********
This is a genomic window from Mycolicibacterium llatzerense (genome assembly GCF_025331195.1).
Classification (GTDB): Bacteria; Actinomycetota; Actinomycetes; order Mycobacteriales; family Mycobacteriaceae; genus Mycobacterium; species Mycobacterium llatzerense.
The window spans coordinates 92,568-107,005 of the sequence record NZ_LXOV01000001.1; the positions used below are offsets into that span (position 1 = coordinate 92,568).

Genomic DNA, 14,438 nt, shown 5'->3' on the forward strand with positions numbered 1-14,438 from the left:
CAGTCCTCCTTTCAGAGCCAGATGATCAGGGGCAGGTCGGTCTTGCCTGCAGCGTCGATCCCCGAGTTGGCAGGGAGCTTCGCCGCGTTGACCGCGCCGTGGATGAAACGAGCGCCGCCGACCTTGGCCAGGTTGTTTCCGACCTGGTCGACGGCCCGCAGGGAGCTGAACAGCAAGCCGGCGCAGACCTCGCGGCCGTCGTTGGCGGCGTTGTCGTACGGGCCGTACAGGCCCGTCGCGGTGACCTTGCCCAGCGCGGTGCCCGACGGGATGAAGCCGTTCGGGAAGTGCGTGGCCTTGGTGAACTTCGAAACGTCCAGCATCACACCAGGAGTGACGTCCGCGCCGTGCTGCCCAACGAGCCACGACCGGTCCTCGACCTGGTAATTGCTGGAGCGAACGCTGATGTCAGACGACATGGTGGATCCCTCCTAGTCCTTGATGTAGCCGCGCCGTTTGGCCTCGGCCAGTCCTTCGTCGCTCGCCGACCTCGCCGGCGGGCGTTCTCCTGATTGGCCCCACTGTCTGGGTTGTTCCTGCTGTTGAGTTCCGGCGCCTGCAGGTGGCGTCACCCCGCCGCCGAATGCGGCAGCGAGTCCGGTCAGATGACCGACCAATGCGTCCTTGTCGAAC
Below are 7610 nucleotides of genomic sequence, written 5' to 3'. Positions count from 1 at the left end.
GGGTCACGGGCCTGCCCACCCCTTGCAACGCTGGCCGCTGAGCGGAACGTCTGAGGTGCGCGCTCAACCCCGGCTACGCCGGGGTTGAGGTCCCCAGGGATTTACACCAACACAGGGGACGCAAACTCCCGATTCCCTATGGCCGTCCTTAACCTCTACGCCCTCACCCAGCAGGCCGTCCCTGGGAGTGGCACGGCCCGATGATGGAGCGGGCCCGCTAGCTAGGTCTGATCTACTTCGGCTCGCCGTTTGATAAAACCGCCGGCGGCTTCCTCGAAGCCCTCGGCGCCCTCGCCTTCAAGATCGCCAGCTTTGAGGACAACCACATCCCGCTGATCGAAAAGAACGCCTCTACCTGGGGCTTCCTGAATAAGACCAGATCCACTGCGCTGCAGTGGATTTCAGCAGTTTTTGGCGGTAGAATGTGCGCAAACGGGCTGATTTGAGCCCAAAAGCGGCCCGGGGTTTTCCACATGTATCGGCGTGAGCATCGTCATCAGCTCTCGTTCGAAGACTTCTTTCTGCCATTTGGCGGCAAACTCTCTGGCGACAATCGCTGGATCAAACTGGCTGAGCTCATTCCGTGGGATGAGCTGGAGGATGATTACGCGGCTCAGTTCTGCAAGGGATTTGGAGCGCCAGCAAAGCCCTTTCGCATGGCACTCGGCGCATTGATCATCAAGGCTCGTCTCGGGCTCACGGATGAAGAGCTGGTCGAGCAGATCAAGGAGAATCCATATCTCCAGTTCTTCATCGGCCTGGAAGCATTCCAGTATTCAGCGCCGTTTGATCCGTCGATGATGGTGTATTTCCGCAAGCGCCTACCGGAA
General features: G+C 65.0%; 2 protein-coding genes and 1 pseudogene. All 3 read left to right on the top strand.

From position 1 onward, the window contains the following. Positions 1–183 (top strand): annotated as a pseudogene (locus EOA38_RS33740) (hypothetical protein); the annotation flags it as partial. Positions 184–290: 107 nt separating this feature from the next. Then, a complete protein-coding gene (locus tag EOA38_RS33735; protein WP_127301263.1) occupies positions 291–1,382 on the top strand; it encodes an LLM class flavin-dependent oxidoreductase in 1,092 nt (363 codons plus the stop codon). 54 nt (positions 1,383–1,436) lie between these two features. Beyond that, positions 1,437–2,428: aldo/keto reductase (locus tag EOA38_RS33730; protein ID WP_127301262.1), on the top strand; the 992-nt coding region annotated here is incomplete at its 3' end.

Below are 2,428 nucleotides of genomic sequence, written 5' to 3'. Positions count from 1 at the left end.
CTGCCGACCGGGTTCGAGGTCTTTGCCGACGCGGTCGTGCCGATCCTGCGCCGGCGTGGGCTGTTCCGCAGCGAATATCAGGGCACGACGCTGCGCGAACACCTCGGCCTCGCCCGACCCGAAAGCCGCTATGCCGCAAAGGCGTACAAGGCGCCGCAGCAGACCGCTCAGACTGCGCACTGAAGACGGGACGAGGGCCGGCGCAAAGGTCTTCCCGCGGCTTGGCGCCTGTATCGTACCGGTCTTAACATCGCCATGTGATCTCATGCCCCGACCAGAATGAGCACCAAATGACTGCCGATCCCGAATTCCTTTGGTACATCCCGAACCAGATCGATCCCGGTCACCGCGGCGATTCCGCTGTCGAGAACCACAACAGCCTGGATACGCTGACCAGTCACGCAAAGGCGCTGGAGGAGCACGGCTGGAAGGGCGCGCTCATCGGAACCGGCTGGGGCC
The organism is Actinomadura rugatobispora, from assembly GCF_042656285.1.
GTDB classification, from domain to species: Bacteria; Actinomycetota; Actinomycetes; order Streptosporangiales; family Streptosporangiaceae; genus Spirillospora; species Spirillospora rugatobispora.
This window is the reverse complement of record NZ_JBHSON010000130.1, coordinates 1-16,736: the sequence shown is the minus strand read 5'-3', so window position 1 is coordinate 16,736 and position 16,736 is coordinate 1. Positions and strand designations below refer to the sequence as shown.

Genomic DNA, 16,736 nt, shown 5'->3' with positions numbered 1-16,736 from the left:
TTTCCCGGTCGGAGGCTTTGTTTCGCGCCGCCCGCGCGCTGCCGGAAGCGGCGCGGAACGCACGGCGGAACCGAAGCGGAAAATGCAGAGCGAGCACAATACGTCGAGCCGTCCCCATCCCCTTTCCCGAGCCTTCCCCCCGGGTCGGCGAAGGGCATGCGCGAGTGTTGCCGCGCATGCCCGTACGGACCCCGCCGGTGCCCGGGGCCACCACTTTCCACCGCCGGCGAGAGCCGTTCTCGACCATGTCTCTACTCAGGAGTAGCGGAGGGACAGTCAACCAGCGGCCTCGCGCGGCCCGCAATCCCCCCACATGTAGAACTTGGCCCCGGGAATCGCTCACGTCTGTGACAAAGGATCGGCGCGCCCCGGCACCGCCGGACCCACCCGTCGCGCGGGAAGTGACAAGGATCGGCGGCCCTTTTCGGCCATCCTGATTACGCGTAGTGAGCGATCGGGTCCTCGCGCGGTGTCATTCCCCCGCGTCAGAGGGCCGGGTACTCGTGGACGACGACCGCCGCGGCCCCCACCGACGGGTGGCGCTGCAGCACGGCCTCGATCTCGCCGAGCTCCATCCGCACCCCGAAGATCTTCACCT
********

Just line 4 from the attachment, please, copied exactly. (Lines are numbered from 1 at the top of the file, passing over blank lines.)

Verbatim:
Genomic DNA, 14,438 nt, shown 5'->3' on the forward strand with positions numbered 1-14,438 from the left: